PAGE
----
(Not) Made in China

(Not) Made in China

In 2014 China reported yearly economic growth at 7.3% of GDP. In 2015, it reported 6.9%, the slowest annual growth rate since 1990. On March 5th Premier Li Keqiang announced China’s GDP growth target for 2016 to be between 6.5% and 7%. Forecasts from the IMF estimate an expansion of 6.3%. In January of 2017 many expect China to announce it hit its goal. In January of 2017 many will doubt it actually did.


Reasons abound for the skepticism and pessimism. Analysts increasingly take official Chinese economic data with some salt (a pinch or bucketful depending on who you ask). Such skepticism makes private analysis on economic trends especially valuable. The Caixin/Markit China Purchasing Manager’s Index (PMI) is one such analysis. Designed to give a “single-figure snapshot” of the current climate in Chinese manufacturing, the Caixin PMI registered at 49.4 for April. A number under 50 indicates contraction. According to this metric, Chinese manufacturing contracted every month over the last 14 months.


Growth in China’s service sector, accounting for over half of GDP output, helped balance this year long contraction. However, its expansion is slowing—perhaps unsurprising given that manufacturing accounts for over 40% of GDP, and any contraction in such a large sector of the economy will be felt elsewhere.


But what caused the manufacturing slowdown in China?


The answer is complex. In industries dominated by state owned enterprises (SOEs), Beijing ordered the slowdown. In an effort to transition the economy from export led to consumption led growth, the Party plans to cut 1.8 million jobs at bloated and insulated SOEs in coal and steal manufacturing. Outside SOE’s, the transition to emphasizing domestic consumption over exports leads the government to further dampen growth by cutting deficit spending and (over) investment in infrastructure.


In the private sector, complications abound. As AmCham China’s 2016 Business Climate Survey reports, although most companies are optimistic about growth opportunities in China’s emergent middle class, they are increasingly frustrated. The survey of 500 companies working with the Chamber of Commerce found opaque laws, arbitrary enforcement, and governmental interference in industries considered strategic (like aerospace and fossil fuels) at the top of the list of frustrations.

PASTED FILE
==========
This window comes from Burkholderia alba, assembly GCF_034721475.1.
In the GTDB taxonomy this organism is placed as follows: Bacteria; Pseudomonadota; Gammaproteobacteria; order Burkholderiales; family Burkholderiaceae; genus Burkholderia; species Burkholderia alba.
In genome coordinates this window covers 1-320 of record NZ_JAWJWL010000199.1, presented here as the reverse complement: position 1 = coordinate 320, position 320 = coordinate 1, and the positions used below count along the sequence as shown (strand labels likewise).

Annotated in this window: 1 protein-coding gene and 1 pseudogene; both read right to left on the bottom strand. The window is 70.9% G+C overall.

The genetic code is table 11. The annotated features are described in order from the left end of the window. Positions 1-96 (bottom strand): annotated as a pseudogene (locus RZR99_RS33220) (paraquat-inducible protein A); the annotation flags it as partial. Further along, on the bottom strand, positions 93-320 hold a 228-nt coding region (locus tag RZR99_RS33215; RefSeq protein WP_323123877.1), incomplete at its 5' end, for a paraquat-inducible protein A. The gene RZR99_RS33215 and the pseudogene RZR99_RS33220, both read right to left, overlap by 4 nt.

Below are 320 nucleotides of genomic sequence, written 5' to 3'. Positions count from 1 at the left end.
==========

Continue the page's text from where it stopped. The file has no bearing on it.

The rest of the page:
But, potentially the biggest drag on the private sector is the rise in operating costs. Wages for manufacturing jobs in China, at least for those who receive them, have been going up for some time. China has long since passed what is known as the Lewis Turning Point, or the point where there are no longer excess migrant workers willing to move from the countryside to coastal cities to work. In fact, as economic opportunities in villages and smaller cities improve, a growing number of workers chose to move away from manufacturing centers like the Pearl River Delta, the area just north of Hong Kong.


Those workers who remain are much more organized than they once were. According to the China Labor Bulletin, a Hong Kong based NGO, Chinese workers organized over 6,500 collective actions in the past five years, 3,095 of which were held in the last 12 months. Some strikes, protests, and sit-ins were for overtime, and some were for better working conditions. Many of the more recent incidents are over wage arrears. China’s National Bureau of Statistics reported that in 2015 some 2.7 million migrant workers were not paid on time.


All this pushes international (and domestic) corporations, who primarily came to China for low production costs, to adapt or leave. Many, forced by their workers, start paying higher wages and providing safer working conditions. Simultaneously, many start heavily investing in automation, as factories around the world have done for years now. Others move abroad to countries like Mexico, Vietnam, and Bangladesh.


Given the rhetoric of some presidential candidates, Americans could be forgiven for picturing China as filled with a limitless supply of workers desperate for jobs that until recently were done in America. This image was partially accurate 15 years ago. Today it is not. Today many Chinese workers themselves fear they will never see their wages or their jobs will leave China. This past January most migrant workers in China left large manufacturing cites to return home for Chinese New Years. Some will not return.



Greyson Spencer